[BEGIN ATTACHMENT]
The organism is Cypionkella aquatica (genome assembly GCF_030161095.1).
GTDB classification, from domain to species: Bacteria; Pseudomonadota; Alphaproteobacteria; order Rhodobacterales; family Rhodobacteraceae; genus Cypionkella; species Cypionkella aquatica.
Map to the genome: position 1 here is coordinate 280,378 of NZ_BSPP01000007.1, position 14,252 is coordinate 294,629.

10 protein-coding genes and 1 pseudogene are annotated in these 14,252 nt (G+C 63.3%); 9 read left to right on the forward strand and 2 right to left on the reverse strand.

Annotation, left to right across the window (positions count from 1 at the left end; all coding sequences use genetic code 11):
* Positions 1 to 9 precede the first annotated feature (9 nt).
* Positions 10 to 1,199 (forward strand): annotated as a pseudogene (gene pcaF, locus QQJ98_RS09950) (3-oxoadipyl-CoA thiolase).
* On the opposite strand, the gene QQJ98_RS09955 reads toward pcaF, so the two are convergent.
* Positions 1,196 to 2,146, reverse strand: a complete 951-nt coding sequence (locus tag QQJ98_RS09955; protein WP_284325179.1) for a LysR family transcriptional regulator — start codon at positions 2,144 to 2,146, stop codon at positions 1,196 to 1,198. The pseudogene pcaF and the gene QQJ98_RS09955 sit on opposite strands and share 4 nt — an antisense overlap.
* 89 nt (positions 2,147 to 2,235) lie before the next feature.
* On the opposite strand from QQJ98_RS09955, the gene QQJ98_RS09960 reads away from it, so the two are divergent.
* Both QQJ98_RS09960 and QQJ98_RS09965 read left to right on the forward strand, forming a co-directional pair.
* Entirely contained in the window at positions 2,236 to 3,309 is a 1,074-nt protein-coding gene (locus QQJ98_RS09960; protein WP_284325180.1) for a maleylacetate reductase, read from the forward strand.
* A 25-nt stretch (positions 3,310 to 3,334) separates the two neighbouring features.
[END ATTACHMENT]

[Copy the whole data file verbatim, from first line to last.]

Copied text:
The organism is Cypionkella aquatica (genome assembly GCF_030161095.1).
GTDB classification, from domain to species: Bacteria; Pseudomonadota; Alphaproteobacteria; order Rhodobacterales; family Rhodobacteraceae; genus Cypionkella; species Cypionkella aquatica.
Map to the genome: position 1 here is coordinate 280,378 of NZ_BSPP01000007.1, position 14,252 is coordinate 294,629.

10 protein-coding genes and 1 pseudogene are annotated in these 14,252 nt (G+C 63.3%); 9 read left to right on the forward strand and 2 right to left on the reverse strand.

Annotation, left to right across the window (positions count from 1 at the left end; all coding sequences use genetic code 11):
* Positions 1 to 9 precede the first annotated feature (9 nt).
* Positions 10 to 1,199 (forward strand): annotated as a pseudogene (gene pcaF, locus QQJ98_RS09950) (3-oxoadipyl-CoA thiolase).
* On the opposite strand, the gene QQJ98_RS09955 reads toward pcaF, so the two are convergent.
* Positions 1,196 to 2,146, reverse strand: a complete 951-nt coding sequence (locus tag QQJ98_RS09955; protein WP_284325179.1) for a LysR family transcriptional regulator — start codon at positions 2,144 to 2,146, stop codon at positions 1,196 to 1,198. The pseudogene pcaF and the gene QQJ98_RS09955 sit on opposite strands and share 4 nt — an antisense overlap.
* 89 nt (positions 2,147 to 2,235) lie before the next feature.
* On the opposite strand from QQJ98_RS09955, the gene QQJ98_RS09960 reads away from it, so the two are divergent.
* Both QQJ98_RS09960 and QQJ98_RS09965 read left to right on the forward strand, forming a co-directional pair.
* Entirely contained in the window at positions 2,236 to 3,309 is a 1,074-nt protein-coding gene (locus QQJ98_RS09960; protein WP_284325180.1) for a maleylacetate reductase, read from the forward strand.
* A 25-nt stretch (positions 3,310 to 3,334) separates the two neighbouring features.